New Celtic boss Brendan Rodgers has painstakingly applied himself to the process of becoming a leading manager.
He was only 20 when a long-standing knee injury ended his playing career and he spent the next 15 years working up the ranks of youth coaching.
Elements of the job need to be learned, but Rodgers could always rely on an instinctive understanding of how to handle different personalities and manage people. That empathy and an enthusiasm for a certain style of technically advanced, passing football, immediately endeared the Northern Irishman to Tommy Burns.
Their paths crossed when Burns took charge of Reading in 1998 and Rodgers and the former Celtic manager became firm friends.
Their friendship endured, not least because Rodgers has an affinity with Celtic because so many of his family support the club.
Rodgers grew up following Sheffield Wednesday but has a keen sense of his background and his roots. He has spoken of his childhood and recognising even as a boy the efforts of his father, Malachy, to earn enough money to support the family, of which Brendan was the eldest of five brothers.
Rodgers has become a self-made man, building a property portfolio with his former wife that makes him independently wealthy outside the money he earns in football.
When he took his first senior role in management, at Watford in 2008, a framed £5 note sat on his desk. It was a limited edition, carrying the face of George Best to commemorate the former Manchester United great, and a reminder to Rodgers of the country he came from and the worth of pursuing his ambitions in the game.
One of the first text messages he received after joining Watford was from Roy Keane, then in charge of Sunderland and who did his coaching badges with Rodgers, which simply said: "welcome to hell".
Success with Swansea
Rodgers' career has contained moments of mixed fortune, but he has tended to absorb the lessons.
As well as travelling abroad during his younger years as a coach, he has also learned languages, in particular Spanish, to broaden his horizons and push his intellectual development.
At Reading, he attempted to implement his preferred style of football - possession, pressing, passing - on a team that was not adequately equipped to play that way.
He has seldom made the same mistake since. At Liverpool, he was prepared to try various different formations and styles, often switching during games, to deliver the best performances from his players.
For Celtic, the most comparable spell has been his time at Swansea, an aspirational club, with a well-defined budget, and a sense of momentum.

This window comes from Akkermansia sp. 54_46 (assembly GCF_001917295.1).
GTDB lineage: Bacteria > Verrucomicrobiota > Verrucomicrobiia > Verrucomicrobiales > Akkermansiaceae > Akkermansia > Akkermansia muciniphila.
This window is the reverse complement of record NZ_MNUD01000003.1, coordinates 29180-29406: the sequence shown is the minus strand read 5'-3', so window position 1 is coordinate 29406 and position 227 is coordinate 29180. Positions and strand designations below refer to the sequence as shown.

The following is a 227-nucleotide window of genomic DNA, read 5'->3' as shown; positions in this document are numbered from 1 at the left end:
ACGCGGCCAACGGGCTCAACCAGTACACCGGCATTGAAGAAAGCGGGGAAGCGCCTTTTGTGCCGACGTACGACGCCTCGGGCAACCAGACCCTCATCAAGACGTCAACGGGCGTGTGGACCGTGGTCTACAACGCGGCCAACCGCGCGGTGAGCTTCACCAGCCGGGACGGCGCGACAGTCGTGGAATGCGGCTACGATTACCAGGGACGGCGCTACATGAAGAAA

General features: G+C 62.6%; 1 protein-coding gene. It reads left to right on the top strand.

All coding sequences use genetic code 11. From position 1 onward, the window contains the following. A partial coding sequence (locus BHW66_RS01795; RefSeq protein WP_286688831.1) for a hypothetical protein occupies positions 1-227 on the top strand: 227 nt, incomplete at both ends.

Rodgers embraced the club's past, but also redefined its horizons, taking them into the Premier League and then to 11th place.
He signed shrewdly, seeking talented players who had not been coveted by larger clubs or were not yet ready for that stage, moulding them into a side that played attractive, engaging and artful football.
Vision for Celtic
There has always been a sense of substance to Rodgers' career, since he never had a reputation as a top-class player to be indulged. He earned every step along the way, and that sense of worth, rather than entitlement, underpinned his move to Liverpool.
The limelight was harsh at Anfield, though, beginning with the documentary Being: Liverpool that would have benefited - not merely from Rodgers' perspective - from a sharper edit.
Rodgers has at times since then been caricatured in the media. The occasional bouts of scorn are unfair, though, when his handling of the brash, immature, but talented Raheem Sterling is recalled. With a mixture of discipline and encouragement, Rodgers played a critical role in delivering the player's potential.
His achievement in almost guiding Liverpool to the title in 2014 has occasionally been portrayed as the consequence of having Daniel Sturridge, Luis Suarez and Sterling to hand, but plenty managers fall much shorter with talented squads.
Rodgers showed the innovation and clarity of mind to make the most of his resources that season.
He might latterly have bemoaned the presence of a transfer committee that seemed to make signings based on compromise, though, and also the increased profile - one newspaper published pictures of him proposing to his fiancée in New York.
It has been evident at times in the English media that his weight loss, change in appearance and private life have somehow been connected to his work as a football manager. That is absurd, but also a heavy bout of double standards when Jose Mourinho or Quique Sanchez Flores are fawned over for their air of urbanity.
Rodgers is a talented coach and manager of individuals. He will seek to implement a vision at Celtic Park, and be respectful of the club's sense of itself. That alone should make the partnership worthwhile.